The Yom Kippur HolidayYom Kippur may be the most reverently observed holiday in Judaism. The day is marked with fasting and abject prayer for forgiveness. In Jerusalem, the epicenter of Judaism, the atmosphere is at once hushed and expectant: at this moment in time, all the events of the year will be determined
In Jerusalem, the observance of Yom Kippur transcends the religious world. All stores are closed, and driving is prohibited. The ensuing quiet lends itself to prayer and contemplation.
In contrast, those who do not observe Yom Kippur take advantage of the car-free streets by bicycling everywhere. For secular residents, taking out a bicycle on Yom Kippur is a longstanding tradition.
The holiday begins with today’s afternoon meal, named the “seudah hamafseket.” This is the final meal before the end of the 25 hour fast.
After the meal is concluded, Jews go to synagogue for Kol Nidrei, a prayer that is celebrated for its poetry and significance. Legend has it that the composer of the prayer met a tragic end, which lends Kol Nidrei special poignancy.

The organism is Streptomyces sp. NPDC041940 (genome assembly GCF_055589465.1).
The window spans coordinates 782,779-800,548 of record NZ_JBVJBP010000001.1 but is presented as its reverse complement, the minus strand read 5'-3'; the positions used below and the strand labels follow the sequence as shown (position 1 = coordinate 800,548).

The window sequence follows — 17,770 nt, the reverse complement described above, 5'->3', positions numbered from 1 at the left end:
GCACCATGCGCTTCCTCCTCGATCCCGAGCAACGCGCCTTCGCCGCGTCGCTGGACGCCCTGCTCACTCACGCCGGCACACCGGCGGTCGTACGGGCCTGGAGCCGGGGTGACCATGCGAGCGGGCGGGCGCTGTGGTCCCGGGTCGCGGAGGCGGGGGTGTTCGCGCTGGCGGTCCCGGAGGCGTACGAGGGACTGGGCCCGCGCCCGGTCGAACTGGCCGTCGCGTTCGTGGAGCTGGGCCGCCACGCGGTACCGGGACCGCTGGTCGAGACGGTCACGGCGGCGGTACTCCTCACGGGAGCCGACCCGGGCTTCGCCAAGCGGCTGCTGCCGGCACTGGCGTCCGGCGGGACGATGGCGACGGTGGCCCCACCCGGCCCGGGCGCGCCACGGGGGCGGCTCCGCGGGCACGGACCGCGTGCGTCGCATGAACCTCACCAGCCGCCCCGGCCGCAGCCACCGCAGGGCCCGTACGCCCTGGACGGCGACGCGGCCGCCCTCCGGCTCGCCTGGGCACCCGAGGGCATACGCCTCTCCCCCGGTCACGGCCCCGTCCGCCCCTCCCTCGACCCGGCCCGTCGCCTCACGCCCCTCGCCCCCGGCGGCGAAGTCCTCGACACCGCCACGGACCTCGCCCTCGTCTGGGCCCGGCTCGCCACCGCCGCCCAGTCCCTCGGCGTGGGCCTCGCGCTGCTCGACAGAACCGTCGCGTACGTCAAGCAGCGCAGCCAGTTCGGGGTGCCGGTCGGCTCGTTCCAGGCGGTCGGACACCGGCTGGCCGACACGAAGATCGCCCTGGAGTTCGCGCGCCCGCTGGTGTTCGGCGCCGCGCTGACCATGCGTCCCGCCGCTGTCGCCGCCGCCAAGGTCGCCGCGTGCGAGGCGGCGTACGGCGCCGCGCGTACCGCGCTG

The next day, prayers continue from morning until nightfall, with only a short break at midday.
Before and during Yom Kippur, Jews wish one another a “gmar chatima tova”—which is a way of wishing one another a good destiny for the coming year. This stems from the belief that on Yom Kippur, God seals the destinies of all people and nations in the world.
The intensity of prayer on Yom Kippur is therefore viewed as a gift to the people: it’s a valuable opportunity to change their fates for the good.
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